In certain countries, such as the United States, private non-government organizations have taken up the mantle and pushed for policies to address this issue, with results being seen at the state and municipal levels. While virtually all are non-mandatory and aspirational, one state legislature (California) has recently passed quota legislation and sent it to the Governor to sign.30 At the local government level, New York City and Philadelphia each have taken steps to increase diversity disclosures by city contractors.31 The New York City Comptroller and New York City’s pension funds launched a Boardroom Accountability Project designed to enhance public disclosure reporting. The initial phase, which began in 2014, included pressing companies to make “‘proxy access’ – the right of large, long-term shareholders to nominate corporate board candidates on a company’s ballot – a market standard.”32 When the project began, just six U.S. companies allowed proxy access. Today that number has increased to more than 524.
Further, in 2017, the Board Accountability Project 2.0 launched and included an initiative to ask 151 companies to disclose the race, gender, and skills of their board members, as well as their process for adding or replacing board members.33 The results of the project were announced in June 2018: 35 of the targeted companies now disclose information on racial and gender diversity and 49 of the companies have chosen 59 new directors who are women or minorities.34 In launching the program, New York City Comptroller Scott M. Stringer said, “We’re doubling down and demanding companies embrace accountability and transparency.”35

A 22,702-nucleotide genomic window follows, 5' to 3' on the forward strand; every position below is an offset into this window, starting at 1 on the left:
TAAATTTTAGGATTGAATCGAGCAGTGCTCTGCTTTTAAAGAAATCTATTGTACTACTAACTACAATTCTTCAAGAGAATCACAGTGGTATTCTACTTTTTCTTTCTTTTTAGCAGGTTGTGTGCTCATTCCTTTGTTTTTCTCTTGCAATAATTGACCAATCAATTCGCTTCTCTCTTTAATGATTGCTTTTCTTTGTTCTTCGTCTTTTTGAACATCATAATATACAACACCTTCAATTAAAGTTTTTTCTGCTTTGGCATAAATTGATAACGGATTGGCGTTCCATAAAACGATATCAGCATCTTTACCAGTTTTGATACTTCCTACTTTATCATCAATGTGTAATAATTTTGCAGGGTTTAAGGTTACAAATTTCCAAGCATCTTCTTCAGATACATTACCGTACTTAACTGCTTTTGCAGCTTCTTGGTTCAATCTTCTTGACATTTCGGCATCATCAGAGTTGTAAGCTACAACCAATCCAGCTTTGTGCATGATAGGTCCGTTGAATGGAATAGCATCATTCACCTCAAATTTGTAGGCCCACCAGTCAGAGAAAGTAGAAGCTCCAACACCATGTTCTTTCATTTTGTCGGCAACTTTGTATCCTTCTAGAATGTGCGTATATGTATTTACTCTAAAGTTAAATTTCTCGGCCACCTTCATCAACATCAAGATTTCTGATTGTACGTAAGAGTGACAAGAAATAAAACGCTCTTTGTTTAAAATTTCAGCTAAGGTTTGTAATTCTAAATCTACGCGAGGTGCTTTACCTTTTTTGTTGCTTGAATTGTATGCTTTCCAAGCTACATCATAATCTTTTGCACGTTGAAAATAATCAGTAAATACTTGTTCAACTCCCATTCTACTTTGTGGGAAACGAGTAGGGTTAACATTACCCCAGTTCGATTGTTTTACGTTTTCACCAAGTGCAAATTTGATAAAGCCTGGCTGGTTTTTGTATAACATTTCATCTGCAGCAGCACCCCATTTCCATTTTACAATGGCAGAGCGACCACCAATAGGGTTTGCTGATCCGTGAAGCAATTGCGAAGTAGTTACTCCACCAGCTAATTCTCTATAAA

Mandatory quotas are currently more prevalent in Europe than any other region. Certain of the countries studied for this report—such as Belgium, France, Germany, Italy, the Netherlands, and Norway—utilize them. Norway, one of the early adopters of quotas in 2003, also has one of the most stringent penalties attached to non-compliance: a company can face dissolution if it fails to comply with the quota requirement.36 Though strict, the impact has been tremendous. In 2018, 40.5% of public company boards of directors’ seats belong to women. This increase is nearly 35 percentage points higher from the year prior to the law’s enactment.
Belgium, France, Germany, and Italy all adopted quotas nearly a decade later. The penalties for non-compliance range from nullification of any non-compliant appointment of a director to monetary penalties. No countries in East Asia currently have mandatory, government-set quotas in place. (Malaysia has set a quota of 30% but it is not mandatory37.)
In Africa, Kenya mandates a quota for state-owned enterprises. In the Middle East, Israel has had a quota mandate in place since 1999, where public companies were required to appoint a director of the opposite sex if all directors were of one sex.38